Q. I have a cute, verbal, bright 2-year-old daughter who is hopelessly enamored with her father. We both work full time and pretty much share child-care responsibilities. She's warn and loving and happy with him, and she's a struggle with me. It gets to be a real ordeal with her. She's constantly screaming that she wants her daddy.

It's not that she doesn't like me, she just REALLY likes him. On the other hand, she always calls for me when she wakes at night. Although it probably does bother me that she likes him more, the real problem is just dealing with her fits when I have to get her dressed or take her to the sitter's. Her dad usually picks her up, but if I do, she starts howling as if I were Simon Legree.

I've tried everything -- being nice, firm, mean.

Will you tell me that this too shall pass?

A. Every young child picks a favorite parent, and it's nearly always the opposite sex. This is not because she (or he) likes this parent better; it's just that the opposite sex gets attractive mighty early.

Your little girl flirts with her daddy and begs for his attention because she's learning how to use these same wiles -- although more subtly -- at 15 (and 16 and 17 and 18 and so on). This is the way people are programmed, so the species will continue.

Although sex waits at least until puberty, the urges are always there. Your child even will tell you she wants to marry her daddy as soon as she discovers the words -- and if you had a little boy, he would act the same way towards you.

This classic romance usually begins around 2 or 3 and disappears in the next few years, if the parents don't make too big an issue about it. Instead, you and your husband need to make it clear that he's already married and plans to stay that way, that she may be competing for his attention, but you don't have to.

It is this sense of competition that is exacerbating your situation. You need to take yourself out of the triangle by having your husband give her that extra attention she craves, not as a result of her scenes, but before they occur. Let him take over the dressing detail and take her to the sitter's if possible, while you do some of his jobs that don't affect her so directly. This is the time to fade into the background and be grateful that you can miss the hysteria.

Some other preventive measures: When you do have to dress or diaper your daughter, have her stand on a straight chair or a tall stool. She won't flail around as much because she doesn't want to fall (at least not more than once). And when you want her to go your way and she wails, just give her a kiss and ruffle her hair, or pick her up with as much good humor as you can muster and move her where you want her to be. Some scenes are inevitable, but don't take them so personally. She wouldn't dare to have them unless she knew you loved her, and she wouldn't call you in the middle of the night if she didn't love you as much as her dad.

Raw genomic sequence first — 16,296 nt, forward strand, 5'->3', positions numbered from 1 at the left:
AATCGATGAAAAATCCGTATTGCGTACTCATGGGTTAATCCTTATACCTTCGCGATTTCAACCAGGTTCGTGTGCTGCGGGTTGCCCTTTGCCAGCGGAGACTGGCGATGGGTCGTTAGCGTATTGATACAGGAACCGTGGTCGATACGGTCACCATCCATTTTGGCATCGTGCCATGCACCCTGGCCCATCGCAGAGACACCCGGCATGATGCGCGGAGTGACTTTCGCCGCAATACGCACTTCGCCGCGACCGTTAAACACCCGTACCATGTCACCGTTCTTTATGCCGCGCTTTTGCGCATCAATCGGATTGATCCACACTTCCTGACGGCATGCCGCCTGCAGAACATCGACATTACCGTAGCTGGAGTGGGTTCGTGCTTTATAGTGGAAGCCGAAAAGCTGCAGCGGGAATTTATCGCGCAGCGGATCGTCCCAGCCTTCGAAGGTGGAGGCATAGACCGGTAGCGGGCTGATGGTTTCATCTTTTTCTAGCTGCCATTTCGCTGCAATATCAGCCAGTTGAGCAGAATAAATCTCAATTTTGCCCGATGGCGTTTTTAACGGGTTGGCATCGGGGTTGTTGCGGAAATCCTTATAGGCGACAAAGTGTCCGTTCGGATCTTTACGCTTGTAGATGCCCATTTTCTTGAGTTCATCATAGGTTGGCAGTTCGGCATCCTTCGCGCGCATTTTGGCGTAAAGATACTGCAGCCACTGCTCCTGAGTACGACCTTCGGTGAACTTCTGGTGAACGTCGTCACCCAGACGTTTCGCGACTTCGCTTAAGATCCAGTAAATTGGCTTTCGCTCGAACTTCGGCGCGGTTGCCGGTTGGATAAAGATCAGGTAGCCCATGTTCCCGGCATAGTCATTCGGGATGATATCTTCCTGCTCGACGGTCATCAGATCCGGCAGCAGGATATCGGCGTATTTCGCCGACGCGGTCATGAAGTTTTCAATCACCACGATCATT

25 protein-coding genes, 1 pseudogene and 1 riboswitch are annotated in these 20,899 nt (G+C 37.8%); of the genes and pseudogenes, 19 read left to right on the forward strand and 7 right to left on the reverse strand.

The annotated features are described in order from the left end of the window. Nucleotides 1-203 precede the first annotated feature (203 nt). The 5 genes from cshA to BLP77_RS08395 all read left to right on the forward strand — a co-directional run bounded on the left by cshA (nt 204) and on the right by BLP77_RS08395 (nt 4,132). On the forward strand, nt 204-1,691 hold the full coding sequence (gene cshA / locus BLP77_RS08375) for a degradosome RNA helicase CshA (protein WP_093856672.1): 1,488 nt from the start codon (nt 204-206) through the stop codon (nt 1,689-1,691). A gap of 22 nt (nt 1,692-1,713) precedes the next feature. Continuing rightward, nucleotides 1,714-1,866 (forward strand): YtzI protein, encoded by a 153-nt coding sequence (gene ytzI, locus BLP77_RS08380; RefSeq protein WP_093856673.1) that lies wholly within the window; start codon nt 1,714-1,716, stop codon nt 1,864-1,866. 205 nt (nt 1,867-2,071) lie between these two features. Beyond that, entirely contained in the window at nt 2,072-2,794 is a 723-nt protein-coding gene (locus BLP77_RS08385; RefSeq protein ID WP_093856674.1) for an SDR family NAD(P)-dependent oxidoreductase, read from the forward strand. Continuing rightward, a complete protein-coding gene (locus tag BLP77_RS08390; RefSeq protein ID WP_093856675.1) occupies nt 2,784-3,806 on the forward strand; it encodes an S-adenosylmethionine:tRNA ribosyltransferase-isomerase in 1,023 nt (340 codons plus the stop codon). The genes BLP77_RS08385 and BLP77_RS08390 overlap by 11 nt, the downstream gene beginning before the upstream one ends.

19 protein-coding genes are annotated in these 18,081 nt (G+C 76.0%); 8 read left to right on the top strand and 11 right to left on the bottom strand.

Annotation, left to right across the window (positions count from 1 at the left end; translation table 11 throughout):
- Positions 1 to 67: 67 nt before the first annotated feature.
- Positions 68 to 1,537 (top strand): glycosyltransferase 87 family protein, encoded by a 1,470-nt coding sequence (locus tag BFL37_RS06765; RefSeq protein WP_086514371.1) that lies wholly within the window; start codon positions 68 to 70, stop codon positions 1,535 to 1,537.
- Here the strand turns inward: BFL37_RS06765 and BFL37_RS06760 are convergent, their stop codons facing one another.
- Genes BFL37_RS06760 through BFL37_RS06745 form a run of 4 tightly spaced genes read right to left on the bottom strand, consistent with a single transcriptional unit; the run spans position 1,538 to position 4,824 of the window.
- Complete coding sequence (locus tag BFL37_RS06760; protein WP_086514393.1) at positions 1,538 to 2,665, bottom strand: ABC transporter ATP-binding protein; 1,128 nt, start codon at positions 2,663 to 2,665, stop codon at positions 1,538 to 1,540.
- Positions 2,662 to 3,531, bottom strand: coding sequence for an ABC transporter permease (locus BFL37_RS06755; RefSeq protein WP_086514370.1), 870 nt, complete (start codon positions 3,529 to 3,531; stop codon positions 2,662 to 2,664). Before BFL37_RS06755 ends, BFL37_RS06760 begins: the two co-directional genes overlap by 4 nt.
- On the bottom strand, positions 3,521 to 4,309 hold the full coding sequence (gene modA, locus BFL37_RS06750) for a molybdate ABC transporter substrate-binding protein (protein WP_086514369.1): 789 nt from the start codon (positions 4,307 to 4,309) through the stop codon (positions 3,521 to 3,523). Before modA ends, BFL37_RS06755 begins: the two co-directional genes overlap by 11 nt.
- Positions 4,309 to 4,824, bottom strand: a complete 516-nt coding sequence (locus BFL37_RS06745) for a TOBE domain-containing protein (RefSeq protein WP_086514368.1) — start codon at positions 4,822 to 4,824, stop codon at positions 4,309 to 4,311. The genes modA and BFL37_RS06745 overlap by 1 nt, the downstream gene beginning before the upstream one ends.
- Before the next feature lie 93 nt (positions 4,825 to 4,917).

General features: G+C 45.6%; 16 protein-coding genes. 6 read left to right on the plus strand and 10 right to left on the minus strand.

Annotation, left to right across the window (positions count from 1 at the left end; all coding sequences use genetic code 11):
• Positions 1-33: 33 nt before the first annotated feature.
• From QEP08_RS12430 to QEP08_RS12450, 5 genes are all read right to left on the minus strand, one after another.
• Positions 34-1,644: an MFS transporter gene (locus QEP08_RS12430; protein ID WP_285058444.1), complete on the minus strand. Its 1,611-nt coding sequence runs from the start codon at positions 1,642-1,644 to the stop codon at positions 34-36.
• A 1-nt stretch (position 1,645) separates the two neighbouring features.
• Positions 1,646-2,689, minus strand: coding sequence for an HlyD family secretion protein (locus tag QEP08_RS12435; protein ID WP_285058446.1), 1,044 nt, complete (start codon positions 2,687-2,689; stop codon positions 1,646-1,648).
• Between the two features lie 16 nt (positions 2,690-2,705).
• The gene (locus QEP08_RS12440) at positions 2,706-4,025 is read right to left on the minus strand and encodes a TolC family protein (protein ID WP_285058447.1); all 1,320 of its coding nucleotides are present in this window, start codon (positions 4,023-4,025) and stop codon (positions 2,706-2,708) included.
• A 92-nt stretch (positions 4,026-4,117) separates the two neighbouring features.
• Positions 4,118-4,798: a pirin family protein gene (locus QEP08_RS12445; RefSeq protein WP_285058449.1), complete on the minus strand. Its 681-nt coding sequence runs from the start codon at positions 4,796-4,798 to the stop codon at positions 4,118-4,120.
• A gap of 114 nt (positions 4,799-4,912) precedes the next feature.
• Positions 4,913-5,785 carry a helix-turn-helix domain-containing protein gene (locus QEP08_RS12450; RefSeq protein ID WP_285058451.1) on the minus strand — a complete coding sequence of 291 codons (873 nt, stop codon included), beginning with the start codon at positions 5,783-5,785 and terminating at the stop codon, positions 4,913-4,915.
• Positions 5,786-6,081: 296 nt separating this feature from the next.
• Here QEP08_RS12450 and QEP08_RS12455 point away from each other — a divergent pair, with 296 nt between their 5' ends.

When you can accept your child for doing what comes naturally, you won't take her whims so seriously, or think she likes one of you better than the other.

You can read more about this -- and everything else under the parental sun -- in a fine, new 1,079-page encyclopedia about babies from birth to 5. It's called Total Child Care by Lorisa and Robert DeLorenzo (Doubleday, $24.95). The price is high, but the coverage is extrarodinary, definitive and tightly written.

Reader Response -- The poignant letter from the young mother about whether her daughter should be taught religion touched me. Her list of pros and cons shows that she feels instinctively that religion is worthwhile but perhaps she has been disenchanted with organized religion.

May I add something to the pro side?

Christian teachings can't possibly hurt children. When religion becomes harmful, it is because elements of superstition, penalty and bigotry are taught, practiced and labeled as religion. It's unfortunate that patriarchy and hierarchy, disguised as religion, have turned so many good and fine people from churches.

Despite the faults of churches -- and churchgoers -- activity in a church organization can be richly rewarding, for it lays bare the human frailities in ourselves so that "core of goodness" you wrote about can be nurtured.

The mother's letter also mentioned that she is against religion because women play secondary roles inside the church and out. Obviously, she's not familiar with the Church of Christ, Scientist, founded by a woman, Mary Baker Eddy, who proclaimed over 100 years ago that our Father is our Father-Mother God. Women actively participate in this church.

Response -- Your correspondent may find the Unitarian Church answers her needs. They are congregational, with no bishops or other personages directing worship. Each church is on its own, and operates according to the desires of its members.

Unitarians have no creed. Even though many members don't believe in the existence of God, there are many others, like me, who know we can't prove His existence, but know it can't be disproved either. These views are well accepted. We do know, however, that we have to be responsible for our lives, our families and our own actions, and we stress peace, love for our fellow man -- and more social action than I sometimes know what to do with.